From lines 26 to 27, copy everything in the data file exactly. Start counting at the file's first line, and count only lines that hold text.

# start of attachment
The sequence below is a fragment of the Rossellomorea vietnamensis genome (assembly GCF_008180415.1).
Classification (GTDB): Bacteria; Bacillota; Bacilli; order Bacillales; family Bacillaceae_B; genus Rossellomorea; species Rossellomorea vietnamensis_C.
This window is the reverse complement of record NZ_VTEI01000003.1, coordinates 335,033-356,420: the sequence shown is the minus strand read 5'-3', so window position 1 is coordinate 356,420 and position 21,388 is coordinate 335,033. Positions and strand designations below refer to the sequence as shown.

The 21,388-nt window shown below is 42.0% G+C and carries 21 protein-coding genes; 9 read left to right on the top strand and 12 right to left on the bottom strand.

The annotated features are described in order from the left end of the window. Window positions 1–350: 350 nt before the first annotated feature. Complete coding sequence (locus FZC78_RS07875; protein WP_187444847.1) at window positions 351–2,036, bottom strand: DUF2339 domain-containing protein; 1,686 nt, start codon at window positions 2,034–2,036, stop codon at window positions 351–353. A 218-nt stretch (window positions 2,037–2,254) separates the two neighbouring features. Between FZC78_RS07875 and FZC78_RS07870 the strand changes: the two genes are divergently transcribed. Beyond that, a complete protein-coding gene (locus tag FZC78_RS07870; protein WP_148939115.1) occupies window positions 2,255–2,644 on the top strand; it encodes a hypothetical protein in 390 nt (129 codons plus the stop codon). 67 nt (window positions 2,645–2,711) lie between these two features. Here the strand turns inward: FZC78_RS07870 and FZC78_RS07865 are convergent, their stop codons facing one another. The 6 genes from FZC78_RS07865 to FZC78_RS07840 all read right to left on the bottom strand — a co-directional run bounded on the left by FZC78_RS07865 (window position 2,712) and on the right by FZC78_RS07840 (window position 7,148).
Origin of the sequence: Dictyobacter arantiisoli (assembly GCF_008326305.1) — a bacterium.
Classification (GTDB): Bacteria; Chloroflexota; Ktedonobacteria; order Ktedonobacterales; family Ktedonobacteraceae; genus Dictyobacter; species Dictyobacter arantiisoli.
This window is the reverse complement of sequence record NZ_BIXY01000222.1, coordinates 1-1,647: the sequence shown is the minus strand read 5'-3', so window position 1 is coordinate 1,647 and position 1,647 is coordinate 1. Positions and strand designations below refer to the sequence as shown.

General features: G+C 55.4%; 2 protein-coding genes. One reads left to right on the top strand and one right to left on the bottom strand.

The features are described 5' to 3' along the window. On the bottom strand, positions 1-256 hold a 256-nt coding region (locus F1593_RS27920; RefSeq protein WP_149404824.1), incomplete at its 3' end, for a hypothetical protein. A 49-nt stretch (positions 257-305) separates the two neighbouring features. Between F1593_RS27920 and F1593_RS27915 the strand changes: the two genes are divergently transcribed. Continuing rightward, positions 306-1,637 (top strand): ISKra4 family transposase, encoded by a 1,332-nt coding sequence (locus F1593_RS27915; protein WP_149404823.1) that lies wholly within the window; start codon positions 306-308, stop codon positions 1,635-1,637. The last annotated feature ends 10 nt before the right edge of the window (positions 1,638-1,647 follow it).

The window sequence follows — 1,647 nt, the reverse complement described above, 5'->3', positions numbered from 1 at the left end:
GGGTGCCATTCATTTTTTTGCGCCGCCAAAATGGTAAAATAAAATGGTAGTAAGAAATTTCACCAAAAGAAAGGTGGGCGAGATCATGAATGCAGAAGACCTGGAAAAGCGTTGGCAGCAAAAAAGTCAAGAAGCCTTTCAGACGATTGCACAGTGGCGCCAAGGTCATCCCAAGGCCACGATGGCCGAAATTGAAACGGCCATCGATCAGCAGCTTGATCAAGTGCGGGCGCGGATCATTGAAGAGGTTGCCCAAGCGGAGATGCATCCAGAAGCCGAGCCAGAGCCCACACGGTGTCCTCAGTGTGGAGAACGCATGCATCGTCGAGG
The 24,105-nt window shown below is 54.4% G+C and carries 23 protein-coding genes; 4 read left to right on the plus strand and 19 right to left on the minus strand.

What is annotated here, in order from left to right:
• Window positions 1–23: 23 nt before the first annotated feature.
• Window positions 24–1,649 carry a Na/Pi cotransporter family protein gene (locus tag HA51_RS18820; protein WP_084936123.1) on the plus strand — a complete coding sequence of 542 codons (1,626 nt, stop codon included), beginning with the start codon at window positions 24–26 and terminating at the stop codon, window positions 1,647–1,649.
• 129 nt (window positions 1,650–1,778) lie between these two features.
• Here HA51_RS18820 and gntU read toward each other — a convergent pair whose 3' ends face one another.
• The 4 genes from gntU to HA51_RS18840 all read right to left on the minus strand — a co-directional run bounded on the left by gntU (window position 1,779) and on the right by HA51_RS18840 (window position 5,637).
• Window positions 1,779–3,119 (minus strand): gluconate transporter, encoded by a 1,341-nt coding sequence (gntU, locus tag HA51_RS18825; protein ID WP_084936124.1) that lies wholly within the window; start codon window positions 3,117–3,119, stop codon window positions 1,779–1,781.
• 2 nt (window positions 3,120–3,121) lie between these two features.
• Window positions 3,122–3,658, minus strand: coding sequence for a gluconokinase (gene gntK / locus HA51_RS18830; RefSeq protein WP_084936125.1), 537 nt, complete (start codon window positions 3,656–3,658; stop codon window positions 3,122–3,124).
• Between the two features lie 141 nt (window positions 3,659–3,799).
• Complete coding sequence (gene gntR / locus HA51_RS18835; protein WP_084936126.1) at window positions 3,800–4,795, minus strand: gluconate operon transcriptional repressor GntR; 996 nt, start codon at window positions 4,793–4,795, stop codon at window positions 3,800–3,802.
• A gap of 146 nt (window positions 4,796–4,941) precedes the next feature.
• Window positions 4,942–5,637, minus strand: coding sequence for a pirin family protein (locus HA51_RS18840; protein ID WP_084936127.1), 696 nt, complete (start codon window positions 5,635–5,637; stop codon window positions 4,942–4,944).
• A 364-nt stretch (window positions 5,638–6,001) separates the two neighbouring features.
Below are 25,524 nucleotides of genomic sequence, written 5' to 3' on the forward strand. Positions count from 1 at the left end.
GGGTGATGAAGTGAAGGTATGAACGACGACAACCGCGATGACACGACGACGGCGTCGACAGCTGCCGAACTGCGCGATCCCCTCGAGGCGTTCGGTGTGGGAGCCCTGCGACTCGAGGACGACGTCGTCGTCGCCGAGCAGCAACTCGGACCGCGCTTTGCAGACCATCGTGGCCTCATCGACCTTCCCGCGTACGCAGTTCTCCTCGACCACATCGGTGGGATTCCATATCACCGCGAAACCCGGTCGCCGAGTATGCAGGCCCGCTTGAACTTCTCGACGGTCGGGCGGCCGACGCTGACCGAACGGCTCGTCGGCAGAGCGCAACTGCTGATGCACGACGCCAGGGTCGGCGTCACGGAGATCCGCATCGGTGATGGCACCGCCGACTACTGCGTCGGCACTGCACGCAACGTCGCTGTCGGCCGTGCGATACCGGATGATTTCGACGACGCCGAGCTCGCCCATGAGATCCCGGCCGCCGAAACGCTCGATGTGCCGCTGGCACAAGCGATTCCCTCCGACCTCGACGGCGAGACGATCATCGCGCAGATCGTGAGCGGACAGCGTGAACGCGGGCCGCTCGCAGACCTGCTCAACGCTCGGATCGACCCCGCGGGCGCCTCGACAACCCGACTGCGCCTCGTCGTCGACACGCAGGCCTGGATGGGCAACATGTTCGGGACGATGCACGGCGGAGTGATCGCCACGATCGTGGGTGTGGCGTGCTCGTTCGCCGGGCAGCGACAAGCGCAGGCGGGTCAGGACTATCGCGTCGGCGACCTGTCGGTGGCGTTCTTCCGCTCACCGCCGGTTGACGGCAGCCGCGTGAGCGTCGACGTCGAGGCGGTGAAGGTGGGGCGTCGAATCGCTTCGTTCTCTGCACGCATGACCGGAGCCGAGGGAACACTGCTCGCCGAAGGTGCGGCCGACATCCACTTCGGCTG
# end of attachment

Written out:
• Window positions 4,942–5,637, minus strand: coding sequence for a pirin family protein (locus HA51_RS18840; protein ID WP_084936127.1), 696 nt, complete (start codon window positions 5,635–5,637; stop codon window positions 4,942–4,944).
• A 364-nt stretch (window positions 5,638–6,001) separates the two neighbouring features.